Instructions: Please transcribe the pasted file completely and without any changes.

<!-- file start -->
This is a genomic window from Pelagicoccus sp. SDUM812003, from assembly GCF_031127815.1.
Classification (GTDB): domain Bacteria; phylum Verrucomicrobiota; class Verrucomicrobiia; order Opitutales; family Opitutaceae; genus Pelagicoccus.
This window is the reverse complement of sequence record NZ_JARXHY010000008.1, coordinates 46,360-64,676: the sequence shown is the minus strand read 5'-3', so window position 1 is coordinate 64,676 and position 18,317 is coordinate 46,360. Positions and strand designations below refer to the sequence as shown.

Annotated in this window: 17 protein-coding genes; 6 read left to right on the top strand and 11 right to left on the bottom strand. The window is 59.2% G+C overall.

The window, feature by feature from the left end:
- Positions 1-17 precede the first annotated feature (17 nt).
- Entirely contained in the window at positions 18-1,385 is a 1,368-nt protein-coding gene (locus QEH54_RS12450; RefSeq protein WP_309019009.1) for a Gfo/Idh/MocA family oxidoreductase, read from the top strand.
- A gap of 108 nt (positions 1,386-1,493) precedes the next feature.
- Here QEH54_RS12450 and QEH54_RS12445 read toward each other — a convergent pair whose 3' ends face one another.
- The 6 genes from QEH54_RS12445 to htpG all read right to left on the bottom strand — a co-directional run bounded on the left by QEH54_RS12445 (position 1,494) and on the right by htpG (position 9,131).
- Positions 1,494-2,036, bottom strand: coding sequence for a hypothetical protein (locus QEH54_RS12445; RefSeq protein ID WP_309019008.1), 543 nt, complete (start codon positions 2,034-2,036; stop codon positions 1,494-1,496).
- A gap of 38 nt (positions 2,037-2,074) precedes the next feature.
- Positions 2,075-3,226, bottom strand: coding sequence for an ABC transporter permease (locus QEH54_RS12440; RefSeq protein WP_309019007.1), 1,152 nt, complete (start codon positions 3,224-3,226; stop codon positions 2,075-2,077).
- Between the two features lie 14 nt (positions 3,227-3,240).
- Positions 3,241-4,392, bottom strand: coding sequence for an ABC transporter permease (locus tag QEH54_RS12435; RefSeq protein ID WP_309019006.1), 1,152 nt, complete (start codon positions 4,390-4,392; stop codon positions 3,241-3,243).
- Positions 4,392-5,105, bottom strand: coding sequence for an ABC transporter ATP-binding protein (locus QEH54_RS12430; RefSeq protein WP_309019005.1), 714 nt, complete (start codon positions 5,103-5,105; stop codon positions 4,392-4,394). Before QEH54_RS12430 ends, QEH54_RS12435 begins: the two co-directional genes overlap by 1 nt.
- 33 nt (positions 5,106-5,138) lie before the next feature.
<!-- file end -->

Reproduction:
This is a genomic window from Pelagicoccus sp. SDUM812003, from assembly GCF_031127815.1.
Classification (GTDB): domain Bacteria; phylum Verrucomicrobiota; class Verrucomicrobiia; order Opitutales; family Opitutaceae; genus Pelagicoccus.
This window is the reverse complement of sequence record NZ_JARXHY010000008.1, coordinates 46,360-64,676: the sequence shown is the minus strand read 5'-3', so window position 1 is coordinate 64,676 and position 18,317 is coordinate 46,360. Positions and strand designations below refer to the sequence as shown.

Annotated in this window: 17 protein-coding genes; 6 read left to right on the top strand and 11 right to left on the bottom strand. The window is 59.2% G+C overall.

The window, feature by feature from the left end:
- Positions 1-17 precede the first annotated feature (17 nt).
- Entirely contained in the window at positions 18-1,385 is a 1,368-nt protein-coding gene (locus QEH54_RS12450; RefSeq protein WP_309019009.1) for a Gfo/Idh/MocA family oxidoreductase, read from the top strand.
- A gap of 108 nt (positions 1,386-1,493) precedes the next feature.
- Here QEH54_RS12450 and QEH54_RS12445 read toward each other — a convergent pair whose 3' ends face one another.
- The 6 genes from QEH54_RS12445 to htpG all read right to left on the bottom strand — a co-directional run bounded on the left by QEH54_RS12445 (position 1,494) and on the right by htpG (position 9,131).
- Positions 1,494-2,036, bottom strand: coding sequence for a hypothetical protein (locus QEH54_RS12445; RefSeq protein ID WP_309019008.1), 543 nt, complete (start codon positions 2,034-2,036; stop codon positions 1,494-1,496).
- A gap of 38 nt (positions 2,037-2,074) precedes the next feature.
- Positions 2,075-3,226, bottom strand: coding sequence for an ABC transporter permease (locus QEH54_RS12440; RefSeq protein WP_309019007.1), 1,152 nt, complete (start codon positions 3,224-3,226; stop codon positions 2,075-2,077).
- Between the two features lie 14 nt (positions 3,227-3,240).
- Positions 3,241-4,392, bottom strand: coding sequence for an ABC transporter permease (locus tag QEH54_RS12435; RefSeq protein ID WP_309019006.1), 1,152 nt, complete (start codon positions 4,390-4,392; stop codon positions 3,241-3,243).
- Positions 4,392-5,105, bottom strand: coding sequence for an ABC transporter ATP-binding protein (locus QEH54_RS12430; RefSeq protein WP_309019005.1), 714 nt, complete (start codon positions 5,103-5,105; stop codon positions 4,392-4,394). Before QEH54_RS12430 ends, QEH54_RS12435 begins: the two co-directional genes overlap by 1 nt.
- 33 nt (positions 5,106-5,138) lie before the next feature.